Computer Information Systems and Accounting– An accounting information system collects data describing an organisation’s activities, keeps a detailed financial record of the organisation’s operations, converts the data into information and makes the data accessible to users, both inside and outside the organisation. People who have a degree in information systems have a wide range of career options. Jobs range from programmer analyst to business analyst, manager and chief financial officer.

Economics and Computer Science– Computer Science and Economics (CSEC) is a cross-disciplinary major for students who are interested in the practical and theoretical connections between Computer Science and Economics. Students who have done a masters in Economics and graduated in Computer Science can pursue careers such as data scientist, economic analyst and industrial economists.

The other way around

This decision will increase the load on universities. It also doesn’t increase the number of students enrolling in universities because the same student will study two courses. So, higher education’s gross enrollment ratio (GER) will not go up. According to the All India Survey on Higher Education (AISHE) 2019-20, GER for higher education is at 27.1 per cent. The NEP has set a target of raising this to 50 per cent by 2035.

It will also lead to a demand for teachers in universities, as thousands of vacancies for current needs have not been filled. Several subject experts and scholars have pointed out that the UGC’s decision to allow students to take up two full-time academic programmes simultaneously in physical mode may hamper the quality of honours courses at the undergraduate level.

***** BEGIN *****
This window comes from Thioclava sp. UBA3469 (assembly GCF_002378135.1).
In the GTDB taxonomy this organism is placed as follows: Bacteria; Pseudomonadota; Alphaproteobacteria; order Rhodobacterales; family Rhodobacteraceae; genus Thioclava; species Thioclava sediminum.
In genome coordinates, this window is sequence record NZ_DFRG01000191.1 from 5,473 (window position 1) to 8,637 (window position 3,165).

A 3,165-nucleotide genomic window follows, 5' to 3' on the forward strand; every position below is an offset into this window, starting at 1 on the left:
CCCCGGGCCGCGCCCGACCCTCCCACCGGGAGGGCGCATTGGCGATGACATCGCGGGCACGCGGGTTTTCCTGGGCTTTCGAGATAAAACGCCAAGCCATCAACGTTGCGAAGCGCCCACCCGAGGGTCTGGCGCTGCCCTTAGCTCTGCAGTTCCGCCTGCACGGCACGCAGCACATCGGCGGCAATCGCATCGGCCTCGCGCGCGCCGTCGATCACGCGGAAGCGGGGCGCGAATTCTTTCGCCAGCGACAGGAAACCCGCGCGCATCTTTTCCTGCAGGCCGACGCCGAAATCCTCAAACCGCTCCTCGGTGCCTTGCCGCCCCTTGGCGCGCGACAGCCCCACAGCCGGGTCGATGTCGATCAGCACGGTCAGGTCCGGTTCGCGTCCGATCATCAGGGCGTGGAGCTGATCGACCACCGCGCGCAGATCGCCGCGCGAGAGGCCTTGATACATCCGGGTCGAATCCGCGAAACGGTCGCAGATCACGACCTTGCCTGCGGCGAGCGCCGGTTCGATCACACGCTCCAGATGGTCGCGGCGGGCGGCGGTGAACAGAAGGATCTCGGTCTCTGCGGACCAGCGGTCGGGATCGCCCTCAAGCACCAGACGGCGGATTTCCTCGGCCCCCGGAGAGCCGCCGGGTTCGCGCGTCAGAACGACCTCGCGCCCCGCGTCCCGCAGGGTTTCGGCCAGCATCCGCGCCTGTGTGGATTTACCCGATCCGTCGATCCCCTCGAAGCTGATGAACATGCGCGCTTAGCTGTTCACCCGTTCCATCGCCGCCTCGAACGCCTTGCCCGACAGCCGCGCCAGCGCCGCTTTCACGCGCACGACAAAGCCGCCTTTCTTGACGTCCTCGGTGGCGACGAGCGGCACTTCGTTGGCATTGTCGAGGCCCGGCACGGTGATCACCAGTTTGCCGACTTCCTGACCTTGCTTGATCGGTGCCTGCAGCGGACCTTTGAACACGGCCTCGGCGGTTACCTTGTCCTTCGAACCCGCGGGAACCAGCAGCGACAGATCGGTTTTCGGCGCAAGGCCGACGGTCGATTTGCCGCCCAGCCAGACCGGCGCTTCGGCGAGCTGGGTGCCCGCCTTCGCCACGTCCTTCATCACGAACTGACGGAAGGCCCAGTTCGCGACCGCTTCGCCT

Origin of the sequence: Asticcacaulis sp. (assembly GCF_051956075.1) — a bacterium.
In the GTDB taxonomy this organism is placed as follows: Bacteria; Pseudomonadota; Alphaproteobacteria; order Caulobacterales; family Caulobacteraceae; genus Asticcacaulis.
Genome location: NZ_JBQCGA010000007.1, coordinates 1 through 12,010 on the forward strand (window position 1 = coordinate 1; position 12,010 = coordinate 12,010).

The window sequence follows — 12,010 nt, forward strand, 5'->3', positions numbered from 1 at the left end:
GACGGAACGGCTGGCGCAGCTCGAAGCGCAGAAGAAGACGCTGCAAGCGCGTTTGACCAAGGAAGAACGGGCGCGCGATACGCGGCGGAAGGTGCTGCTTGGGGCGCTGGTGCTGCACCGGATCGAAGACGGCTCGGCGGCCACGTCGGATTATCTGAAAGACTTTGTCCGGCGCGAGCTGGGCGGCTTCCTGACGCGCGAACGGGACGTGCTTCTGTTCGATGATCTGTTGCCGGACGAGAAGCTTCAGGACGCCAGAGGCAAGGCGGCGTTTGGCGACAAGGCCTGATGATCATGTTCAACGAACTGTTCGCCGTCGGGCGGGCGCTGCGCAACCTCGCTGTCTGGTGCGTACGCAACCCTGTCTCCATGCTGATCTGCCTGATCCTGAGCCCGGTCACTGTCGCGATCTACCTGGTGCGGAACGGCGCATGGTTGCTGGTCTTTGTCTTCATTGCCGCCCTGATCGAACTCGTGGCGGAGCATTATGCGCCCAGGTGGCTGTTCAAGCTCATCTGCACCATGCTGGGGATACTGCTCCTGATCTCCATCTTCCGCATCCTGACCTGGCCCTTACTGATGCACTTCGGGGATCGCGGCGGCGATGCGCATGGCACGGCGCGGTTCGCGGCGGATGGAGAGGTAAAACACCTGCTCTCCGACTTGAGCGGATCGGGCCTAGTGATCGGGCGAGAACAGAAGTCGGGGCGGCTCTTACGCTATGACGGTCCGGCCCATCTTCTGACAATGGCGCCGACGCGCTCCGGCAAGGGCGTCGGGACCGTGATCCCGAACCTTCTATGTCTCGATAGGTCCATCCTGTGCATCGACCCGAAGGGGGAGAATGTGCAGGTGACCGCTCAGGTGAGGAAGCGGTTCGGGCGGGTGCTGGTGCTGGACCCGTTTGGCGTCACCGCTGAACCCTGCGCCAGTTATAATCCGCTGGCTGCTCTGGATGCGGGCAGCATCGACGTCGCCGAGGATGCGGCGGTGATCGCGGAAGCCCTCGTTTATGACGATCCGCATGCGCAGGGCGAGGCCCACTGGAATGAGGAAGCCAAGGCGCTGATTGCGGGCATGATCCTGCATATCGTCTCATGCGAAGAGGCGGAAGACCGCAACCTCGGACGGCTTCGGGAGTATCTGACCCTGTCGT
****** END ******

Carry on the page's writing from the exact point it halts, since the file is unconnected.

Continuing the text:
According to some experts, the basic philosophy of honours courses is to provide comprehensive, intensive, and advanced knowledge to students. And even in honours courses, students can opt for discipline-centric courses. In courses where practicals are as important as theory subjects, students pursuing another course alongside will disturb schedules and will create chaos for both students and faculty. Allowing students to earn extra credits is an understandable concept, but allowing them to earn extra degrees will just dilute the quality of the degree programmes. Another challenge is in fulfilling the UGC’s stand that there should be no hard separations between arts and sciences, curricular and extracurricular activities, vocational and academic streams, etc, in order to eliminate harmful hierarchies, and silos between different areas of learning. ng.

The way forward

With the rapid increase in demand for higher education and limited availability of seats in regular streams, several Higher Education Institutions (HEIs) have started a number of programmes in Open and Distance Learning (ODL) mode to meet the aspirations of students. It has also led to the emergence of online education programmes which a student can pursue within the comforts of their home. As per experts, as every good thing embeds in it some faultlines and missing points, so is the case with this dual-degree programme of UGC.

This isn’t merely a dual degree. The students will earn two degrees for full-time study. While the student’s choice of core disciplines is up to them, based on their interests, it also depends on the institution’s resources. The two programs must be of the same level. Students can only pursue two bachelor’s, two master’s or two diploma programmes at a time. So, to make this program truly viable, a thought-over methodology is required. All the apprehensions and scepticism of students, teachers, colleges and institutions must be addressed comprehensively.